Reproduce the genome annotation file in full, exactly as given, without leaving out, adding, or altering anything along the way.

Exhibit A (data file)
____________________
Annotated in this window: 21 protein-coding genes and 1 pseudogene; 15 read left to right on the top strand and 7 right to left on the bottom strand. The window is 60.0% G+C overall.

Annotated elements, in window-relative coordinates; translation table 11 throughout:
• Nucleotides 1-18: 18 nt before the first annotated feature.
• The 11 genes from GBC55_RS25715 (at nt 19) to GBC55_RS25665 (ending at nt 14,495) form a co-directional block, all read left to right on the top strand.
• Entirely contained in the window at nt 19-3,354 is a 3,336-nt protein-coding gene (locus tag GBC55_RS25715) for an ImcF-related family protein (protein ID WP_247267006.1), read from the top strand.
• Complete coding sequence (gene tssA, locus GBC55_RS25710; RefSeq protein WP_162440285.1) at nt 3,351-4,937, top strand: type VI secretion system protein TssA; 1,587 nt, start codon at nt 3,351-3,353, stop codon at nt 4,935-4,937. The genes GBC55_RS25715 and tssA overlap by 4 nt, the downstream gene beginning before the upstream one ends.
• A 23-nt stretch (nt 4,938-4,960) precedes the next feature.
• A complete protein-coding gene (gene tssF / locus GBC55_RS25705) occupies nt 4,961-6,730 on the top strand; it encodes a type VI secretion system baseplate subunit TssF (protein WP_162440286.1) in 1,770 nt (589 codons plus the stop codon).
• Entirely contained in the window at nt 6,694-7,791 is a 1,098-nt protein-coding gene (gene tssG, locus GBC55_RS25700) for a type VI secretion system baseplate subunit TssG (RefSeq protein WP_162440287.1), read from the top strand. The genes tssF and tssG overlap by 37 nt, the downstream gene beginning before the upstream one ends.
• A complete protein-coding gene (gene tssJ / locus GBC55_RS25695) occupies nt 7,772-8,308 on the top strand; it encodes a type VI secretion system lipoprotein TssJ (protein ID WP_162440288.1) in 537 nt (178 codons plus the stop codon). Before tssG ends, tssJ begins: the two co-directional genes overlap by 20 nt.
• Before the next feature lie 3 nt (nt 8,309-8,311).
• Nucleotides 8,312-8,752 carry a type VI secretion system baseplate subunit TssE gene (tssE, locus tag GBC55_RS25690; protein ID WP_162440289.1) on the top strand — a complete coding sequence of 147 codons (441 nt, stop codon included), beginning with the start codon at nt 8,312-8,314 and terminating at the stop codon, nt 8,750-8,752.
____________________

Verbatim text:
Annotated in this window: 21 protein-coding genes and 1 pseudogene; 15 read left to right on the top strand and 7 right to left on the bottom strand. The window is 60.0% G+C overall.

Annotated elements, in window-relative coordinates; translation table 11 throughout:
• Nucleotides 1-18: 18 nt before the first annotated feature.
• The 11 genes from GBC55_RS25715 (at nt 19) to GBC55_RS25665 (ending at nt 14,495) form a co-directional block, all read left to right on the top strand.
• Entirely contained in the window at nt 19-3,354 is a 3,336-nt protein-coding gene (locus tag GBC55_RS25715) for an ImcF-related family protein (protein ID WP_247267006.1), read from the top strand.
• Complete coding sequence (gene tssA, locus GBC55_RS25710; RefSeq protein WP_162440285.1) at nt 3,351-4,937, top strand: type VI secretion system protein TssA; 1,587 nt, start codon at nt 3,351-3,353, stop codon at nt 4,935-4,937. The genes GBC55_RS25715 and tssA overlap by 4 nt, the downstream gene beginning before the upstream one ends.
• A 23-nt stretch (nt 4,938-4,960) precedes the next feature.
• A complete protein-coding gene (gene tssF / locus GBC55_RS25705) occupies nt 4,961-6,730 on the top strand; it encodes a type VI secretion system baseplate subunit TssF (protein WP_162440286.1) in 1,770 nt (589 codons plus the stop codon).
• Entirely contained in the window at nt 6,694-7,791 is a 1,098-nt protein-coding gene (gene tssG, locus GBC55_RS25700) for a type VI secretion system baseplate subunit TssG (RefSeq protein WP_162440287.1), read from the top strand. The genes tssF and tssG overlap by 37 nt, the downstream gene beginning before the upstream one ends.
• A complete protein-coding gene (gene tssJ / locus GBC55_RS25695) occupies nt 7,772-8,308 on the top strand; it encodes a type VI secretion system lipoprotein TssJ (protein ID WP_162440288.1) in 537 nt (178 codons plus the stop codon). Before tssG ends, tssJ begins: the two co-directional genes overlap by 20 nt.
• Before the next feature lie 3 nt (nt 8,309-8,311).
• Nucleotides 8,312-8,752 carry a type VI secretion system baseplate subunit TssE gene (tssE, locus tag GBC55_RS25690; protein ID WP_162440289.1) on the top strand — a complete coding sequence of 147 codons (441 nt, stop codon included), beginning with the start codon at nt 8,312-8,314 and terminating at the stop codon, nt 8,750-8,752.